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OCT 2013


nearby nature • halloween treats • calendar • earthtalk • family movie time • more!

Community Involvement and Kids Setting the Foundation for an Active Future by Kim Green-Spangler


ommunity involvement benefits adults, teens, and children on both a societal and personal level. It’s a way for community members to strengthen their communities through the generous donation of time for a goal. Whether it’s for children/peers, the elderly, the homeless, or someone affected by a catastrophe or in plain need, these acts of kindness positively impact both the giver and the recipient. The Benefits of Giving Back Besides the obvious answers like, it makes you feel good and helping others is the neighborly thing to do; community involvement also benefits children on a social level. It keeps them from being bored, can help them connect with other like-minded kids and adults and develop friendships, give them a healthy break from cell phones and video games and allow them to communicate with others face-to-face, and give families the opportunity to spend quality time together. It can also help them explore career paths and develop job skills by strengthening l e a d e r s h i p , communication and or computer proficiency. You’re never too young to start networking. Relationships

built with adults and peers while volunteering can be beneficial in the future. There are now many middle and high schools across the country requiring a minimum number of “community service” hours in order to graduate. According to a December 5, 2011 article in the Huffington Post, college admissions officers not only use volunteer service hours as part of their admissions screening process, they scrutinize the length of time an applicant has devoted to a specific cause. In a Do Something survey, 70 percent of admissions officers “like to see a student who sticks with one cause, not one who dabbles in a laundry list of volunteer opportunities.” This said, children who start volunteering at a young age have more time to explore projects and can develop a longterm commitment to a single cause.

Just last year, The Bureau of Labor Statistics reported about 64.5 million people performed some form of volunteer service through or for an organization at least once during the September 2011 to September 2012 period. As impressive as this is, it does not take into account those who volunteered independently. Further, teens (16- to 19-years old) had a volunteer rate of 27.4%. Also, the volunteer rate for parents with children under 18 years of age was 33.5%. Ways to Get Involved – Children and Parents While it is important for children to realize they are part of a group, they should also realize that they are individuals and their single voice can make a world of difference. Community involvement helps them learn to work as a group to affect change, speak out to champion causes, and learn to be fearless when presented with a challenge that requires an advocate. In addition, young people who participate in community service programs are more apt to continue to volunteer their time through adulthood. Before taking the plunge, consider individual interests and the ages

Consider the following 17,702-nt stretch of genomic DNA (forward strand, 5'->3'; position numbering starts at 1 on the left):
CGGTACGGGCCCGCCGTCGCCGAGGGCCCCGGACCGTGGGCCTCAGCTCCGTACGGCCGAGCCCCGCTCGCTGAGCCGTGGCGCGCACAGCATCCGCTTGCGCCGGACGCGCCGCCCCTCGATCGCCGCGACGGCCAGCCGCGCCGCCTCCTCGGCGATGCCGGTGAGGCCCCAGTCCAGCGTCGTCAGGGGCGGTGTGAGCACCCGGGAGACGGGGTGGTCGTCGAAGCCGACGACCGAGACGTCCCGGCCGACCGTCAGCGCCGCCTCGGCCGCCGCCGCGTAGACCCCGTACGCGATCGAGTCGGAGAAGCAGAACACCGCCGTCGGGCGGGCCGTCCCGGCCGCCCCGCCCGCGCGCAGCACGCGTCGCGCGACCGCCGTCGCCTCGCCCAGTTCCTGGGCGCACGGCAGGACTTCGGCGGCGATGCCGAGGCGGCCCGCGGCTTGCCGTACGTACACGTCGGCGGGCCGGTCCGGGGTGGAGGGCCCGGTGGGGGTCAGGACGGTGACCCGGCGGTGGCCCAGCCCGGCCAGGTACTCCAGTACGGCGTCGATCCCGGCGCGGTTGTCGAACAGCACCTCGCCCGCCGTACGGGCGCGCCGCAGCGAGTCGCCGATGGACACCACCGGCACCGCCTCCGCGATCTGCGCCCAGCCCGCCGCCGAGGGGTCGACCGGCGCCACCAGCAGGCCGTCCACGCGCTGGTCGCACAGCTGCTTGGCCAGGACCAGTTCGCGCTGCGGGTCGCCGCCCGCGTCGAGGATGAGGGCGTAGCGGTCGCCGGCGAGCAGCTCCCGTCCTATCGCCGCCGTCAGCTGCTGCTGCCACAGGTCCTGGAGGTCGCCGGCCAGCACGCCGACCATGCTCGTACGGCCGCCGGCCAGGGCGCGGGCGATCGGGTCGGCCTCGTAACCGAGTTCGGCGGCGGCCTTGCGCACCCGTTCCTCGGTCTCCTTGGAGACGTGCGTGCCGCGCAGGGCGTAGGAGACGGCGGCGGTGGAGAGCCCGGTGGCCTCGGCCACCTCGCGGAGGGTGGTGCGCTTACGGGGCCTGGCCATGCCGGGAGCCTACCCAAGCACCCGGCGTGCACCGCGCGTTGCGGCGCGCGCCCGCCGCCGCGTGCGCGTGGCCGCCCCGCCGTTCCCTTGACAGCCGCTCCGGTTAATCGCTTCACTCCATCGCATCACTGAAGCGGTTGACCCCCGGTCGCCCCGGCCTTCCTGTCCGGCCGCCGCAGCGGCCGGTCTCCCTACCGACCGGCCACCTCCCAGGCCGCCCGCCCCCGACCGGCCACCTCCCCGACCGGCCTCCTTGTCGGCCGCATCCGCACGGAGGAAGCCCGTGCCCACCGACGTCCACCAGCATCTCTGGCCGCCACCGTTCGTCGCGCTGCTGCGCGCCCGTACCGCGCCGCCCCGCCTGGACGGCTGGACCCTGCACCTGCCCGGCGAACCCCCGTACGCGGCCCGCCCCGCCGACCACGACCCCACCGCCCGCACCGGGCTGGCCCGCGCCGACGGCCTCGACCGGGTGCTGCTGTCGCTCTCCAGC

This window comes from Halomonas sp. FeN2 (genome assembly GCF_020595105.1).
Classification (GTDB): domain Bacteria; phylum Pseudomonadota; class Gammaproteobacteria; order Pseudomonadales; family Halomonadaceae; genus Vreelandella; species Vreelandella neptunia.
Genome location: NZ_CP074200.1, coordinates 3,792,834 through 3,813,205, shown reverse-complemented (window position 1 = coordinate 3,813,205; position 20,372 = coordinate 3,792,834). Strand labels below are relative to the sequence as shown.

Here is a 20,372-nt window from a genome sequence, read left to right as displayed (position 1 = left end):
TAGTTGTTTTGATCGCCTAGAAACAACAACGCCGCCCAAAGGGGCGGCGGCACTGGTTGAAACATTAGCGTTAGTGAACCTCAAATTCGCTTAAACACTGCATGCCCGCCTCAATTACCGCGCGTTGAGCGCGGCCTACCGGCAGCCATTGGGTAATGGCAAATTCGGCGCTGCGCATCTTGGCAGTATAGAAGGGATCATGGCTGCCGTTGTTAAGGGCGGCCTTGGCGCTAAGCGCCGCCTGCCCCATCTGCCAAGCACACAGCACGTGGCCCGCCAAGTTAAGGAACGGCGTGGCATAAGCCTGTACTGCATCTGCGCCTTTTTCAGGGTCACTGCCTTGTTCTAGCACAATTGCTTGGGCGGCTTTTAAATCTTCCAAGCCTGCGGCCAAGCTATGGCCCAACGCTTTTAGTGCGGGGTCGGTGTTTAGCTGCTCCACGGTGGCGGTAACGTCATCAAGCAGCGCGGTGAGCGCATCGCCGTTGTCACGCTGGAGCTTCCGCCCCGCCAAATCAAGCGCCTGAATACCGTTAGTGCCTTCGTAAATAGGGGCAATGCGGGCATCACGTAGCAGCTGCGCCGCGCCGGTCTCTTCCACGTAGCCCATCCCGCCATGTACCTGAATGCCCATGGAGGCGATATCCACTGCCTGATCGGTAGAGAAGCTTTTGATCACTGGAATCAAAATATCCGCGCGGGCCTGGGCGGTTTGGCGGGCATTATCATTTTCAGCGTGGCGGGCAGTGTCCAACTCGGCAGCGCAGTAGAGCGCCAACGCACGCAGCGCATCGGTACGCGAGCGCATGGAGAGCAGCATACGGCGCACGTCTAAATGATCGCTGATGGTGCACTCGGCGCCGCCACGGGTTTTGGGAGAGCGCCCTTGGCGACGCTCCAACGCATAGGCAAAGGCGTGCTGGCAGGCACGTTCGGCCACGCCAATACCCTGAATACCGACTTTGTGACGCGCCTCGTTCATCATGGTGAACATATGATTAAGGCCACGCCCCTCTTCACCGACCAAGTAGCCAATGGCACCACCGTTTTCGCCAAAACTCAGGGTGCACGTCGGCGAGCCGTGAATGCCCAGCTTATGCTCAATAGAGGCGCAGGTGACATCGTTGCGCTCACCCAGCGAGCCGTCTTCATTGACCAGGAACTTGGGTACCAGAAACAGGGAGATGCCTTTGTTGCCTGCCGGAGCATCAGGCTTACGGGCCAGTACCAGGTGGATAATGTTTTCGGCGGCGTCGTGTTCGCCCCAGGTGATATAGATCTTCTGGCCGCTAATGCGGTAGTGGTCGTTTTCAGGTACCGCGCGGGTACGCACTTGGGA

Community involvement helps children learn to work as a group to affect change, speak out to champion causes, and learn to be fearless when presented with a challenge that requires an advocate. Their dedication may help them distinguish themselves from others seeking that freshman college spot.

of each family member. Young children are more apt to enjoy their community projects if they can play an active role. Busy schedules mean your service should be a comfortable fit for you and your family. If volunteering creates a harried existence, it probably won’t be fun or continued without resistance over time. Parents should look at local charities, soup kitchens, hospitals, nursing homes, libraries, political candidates and more to find suitable projects for families. There are organizations that match potential volunteers with organizations and facilities, if you have difficulty finding one on your own, or you’re looking for something new. Many opportunities exist for young family members, but require parental supervision. A way around this may be assembling a group from a school, day care, church or private organization to supervise their own young volunteers. Thus, only a few parents or chaperones will be required for each volunteering outing. No matter where you volunteer, be sure you know what is expected of you before you show up. Find out if there is a minimum age requirement and let them know who will be participating and for how long you’re available. Be specific and don’t be afraid to ask questions.

continued on page 3…